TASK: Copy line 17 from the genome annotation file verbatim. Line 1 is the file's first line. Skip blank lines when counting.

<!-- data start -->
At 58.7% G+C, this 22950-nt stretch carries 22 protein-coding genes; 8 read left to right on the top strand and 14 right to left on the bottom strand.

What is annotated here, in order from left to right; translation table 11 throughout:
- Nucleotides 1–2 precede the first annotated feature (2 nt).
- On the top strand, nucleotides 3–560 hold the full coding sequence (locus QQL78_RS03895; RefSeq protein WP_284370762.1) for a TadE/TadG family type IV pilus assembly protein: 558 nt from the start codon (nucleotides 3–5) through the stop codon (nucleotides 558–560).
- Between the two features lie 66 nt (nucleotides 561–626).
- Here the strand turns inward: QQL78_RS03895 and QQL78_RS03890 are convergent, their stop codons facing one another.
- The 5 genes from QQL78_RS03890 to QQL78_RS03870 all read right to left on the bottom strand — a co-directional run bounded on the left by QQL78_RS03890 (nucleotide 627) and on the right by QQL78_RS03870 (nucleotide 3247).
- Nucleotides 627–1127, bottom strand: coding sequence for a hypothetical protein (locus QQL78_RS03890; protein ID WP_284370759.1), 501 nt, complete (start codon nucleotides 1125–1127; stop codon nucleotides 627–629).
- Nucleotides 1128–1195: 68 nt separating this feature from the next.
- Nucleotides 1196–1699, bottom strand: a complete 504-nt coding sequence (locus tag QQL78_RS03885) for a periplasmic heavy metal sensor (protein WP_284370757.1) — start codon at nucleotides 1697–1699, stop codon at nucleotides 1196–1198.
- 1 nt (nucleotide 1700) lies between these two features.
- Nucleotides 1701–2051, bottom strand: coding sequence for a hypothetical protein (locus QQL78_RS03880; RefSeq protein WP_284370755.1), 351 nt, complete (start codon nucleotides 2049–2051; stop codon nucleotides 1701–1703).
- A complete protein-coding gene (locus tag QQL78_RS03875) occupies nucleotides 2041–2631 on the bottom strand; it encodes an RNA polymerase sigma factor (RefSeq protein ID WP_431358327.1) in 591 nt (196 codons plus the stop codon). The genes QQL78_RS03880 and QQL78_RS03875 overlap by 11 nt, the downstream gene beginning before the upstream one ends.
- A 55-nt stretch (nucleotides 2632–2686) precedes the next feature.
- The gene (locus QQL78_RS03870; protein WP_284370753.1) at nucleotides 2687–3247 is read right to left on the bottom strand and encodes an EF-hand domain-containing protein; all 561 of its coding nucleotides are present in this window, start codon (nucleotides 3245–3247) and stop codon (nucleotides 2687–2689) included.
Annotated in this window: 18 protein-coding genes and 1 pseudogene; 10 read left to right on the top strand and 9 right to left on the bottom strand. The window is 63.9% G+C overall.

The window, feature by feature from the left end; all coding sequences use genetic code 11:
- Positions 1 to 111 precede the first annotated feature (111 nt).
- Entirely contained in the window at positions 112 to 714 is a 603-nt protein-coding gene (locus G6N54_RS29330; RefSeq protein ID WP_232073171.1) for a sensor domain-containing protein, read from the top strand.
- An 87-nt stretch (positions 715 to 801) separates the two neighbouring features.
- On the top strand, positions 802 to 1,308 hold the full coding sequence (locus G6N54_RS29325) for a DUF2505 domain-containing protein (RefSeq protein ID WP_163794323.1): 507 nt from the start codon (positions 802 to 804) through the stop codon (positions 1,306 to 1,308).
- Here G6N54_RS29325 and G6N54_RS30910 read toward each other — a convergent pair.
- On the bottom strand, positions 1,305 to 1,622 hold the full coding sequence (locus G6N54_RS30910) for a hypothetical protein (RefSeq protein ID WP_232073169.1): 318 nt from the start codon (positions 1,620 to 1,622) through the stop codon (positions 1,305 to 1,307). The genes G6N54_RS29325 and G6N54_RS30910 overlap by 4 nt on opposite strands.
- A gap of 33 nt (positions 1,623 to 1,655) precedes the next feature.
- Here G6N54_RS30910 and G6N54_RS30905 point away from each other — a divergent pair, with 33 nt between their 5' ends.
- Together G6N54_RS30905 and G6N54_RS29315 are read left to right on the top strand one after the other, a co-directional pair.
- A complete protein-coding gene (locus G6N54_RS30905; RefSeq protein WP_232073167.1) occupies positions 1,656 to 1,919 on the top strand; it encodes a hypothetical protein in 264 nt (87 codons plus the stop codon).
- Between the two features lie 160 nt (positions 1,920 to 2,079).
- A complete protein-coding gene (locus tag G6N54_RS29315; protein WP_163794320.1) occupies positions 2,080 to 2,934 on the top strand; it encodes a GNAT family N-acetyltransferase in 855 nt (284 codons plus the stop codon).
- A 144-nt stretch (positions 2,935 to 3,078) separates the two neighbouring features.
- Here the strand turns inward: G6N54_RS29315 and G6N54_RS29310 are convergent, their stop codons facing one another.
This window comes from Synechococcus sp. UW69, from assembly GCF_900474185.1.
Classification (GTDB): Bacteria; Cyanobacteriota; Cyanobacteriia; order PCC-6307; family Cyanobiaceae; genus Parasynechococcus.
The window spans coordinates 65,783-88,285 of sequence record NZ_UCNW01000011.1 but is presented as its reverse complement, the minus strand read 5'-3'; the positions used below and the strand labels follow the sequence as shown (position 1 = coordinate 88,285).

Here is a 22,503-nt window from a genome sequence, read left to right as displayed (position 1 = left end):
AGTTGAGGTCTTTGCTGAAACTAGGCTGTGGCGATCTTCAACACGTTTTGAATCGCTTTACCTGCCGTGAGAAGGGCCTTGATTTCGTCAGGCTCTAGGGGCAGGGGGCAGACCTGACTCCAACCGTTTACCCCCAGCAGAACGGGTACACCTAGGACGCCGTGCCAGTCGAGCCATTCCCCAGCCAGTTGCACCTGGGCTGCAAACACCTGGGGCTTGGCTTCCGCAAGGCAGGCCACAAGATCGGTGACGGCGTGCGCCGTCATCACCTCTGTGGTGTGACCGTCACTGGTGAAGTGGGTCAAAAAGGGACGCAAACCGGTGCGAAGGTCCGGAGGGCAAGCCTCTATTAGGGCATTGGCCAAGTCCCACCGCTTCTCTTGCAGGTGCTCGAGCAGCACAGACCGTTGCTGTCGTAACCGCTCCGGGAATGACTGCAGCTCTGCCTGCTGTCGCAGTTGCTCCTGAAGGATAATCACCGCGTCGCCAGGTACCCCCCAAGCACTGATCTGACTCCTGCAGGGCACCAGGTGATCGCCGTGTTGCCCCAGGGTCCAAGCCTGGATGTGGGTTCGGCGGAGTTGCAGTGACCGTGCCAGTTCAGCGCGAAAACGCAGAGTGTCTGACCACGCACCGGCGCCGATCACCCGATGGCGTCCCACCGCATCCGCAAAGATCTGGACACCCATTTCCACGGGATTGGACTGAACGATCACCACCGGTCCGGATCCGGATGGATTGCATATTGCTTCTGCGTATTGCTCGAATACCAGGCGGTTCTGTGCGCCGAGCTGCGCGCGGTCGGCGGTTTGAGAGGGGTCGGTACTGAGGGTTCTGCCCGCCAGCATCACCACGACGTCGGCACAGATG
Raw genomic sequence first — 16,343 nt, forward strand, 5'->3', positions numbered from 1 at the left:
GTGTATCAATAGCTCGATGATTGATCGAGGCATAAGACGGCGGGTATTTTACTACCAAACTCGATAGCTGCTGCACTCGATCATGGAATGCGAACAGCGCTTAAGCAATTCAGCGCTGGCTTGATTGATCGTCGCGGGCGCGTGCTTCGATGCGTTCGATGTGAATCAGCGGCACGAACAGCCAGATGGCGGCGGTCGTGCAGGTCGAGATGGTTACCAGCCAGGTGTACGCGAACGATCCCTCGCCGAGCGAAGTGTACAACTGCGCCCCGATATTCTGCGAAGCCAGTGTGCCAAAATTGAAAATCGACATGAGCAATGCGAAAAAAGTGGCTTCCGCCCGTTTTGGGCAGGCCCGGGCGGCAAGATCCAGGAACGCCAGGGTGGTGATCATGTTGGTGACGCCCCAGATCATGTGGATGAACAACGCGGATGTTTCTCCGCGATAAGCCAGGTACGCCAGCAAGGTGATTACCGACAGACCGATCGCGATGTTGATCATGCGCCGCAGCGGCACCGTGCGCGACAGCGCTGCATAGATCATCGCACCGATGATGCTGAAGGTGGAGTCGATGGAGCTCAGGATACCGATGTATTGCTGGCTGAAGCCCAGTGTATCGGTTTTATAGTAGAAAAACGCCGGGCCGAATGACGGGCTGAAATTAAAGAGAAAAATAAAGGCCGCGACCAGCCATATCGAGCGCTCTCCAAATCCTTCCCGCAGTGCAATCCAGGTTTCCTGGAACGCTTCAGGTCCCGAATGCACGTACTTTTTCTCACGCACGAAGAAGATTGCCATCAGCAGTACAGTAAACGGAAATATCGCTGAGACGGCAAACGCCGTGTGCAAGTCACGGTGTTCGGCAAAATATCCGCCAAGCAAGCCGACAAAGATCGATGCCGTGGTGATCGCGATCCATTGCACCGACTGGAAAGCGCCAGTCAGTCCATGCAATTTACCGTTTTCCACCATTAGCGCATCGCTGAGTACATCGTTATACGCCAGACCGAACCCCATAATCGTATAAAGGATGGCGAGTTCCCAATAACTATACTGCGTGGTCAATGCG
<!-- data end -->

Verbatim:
The window, feature by feature from the left end; all coding sequences use genetic code 11: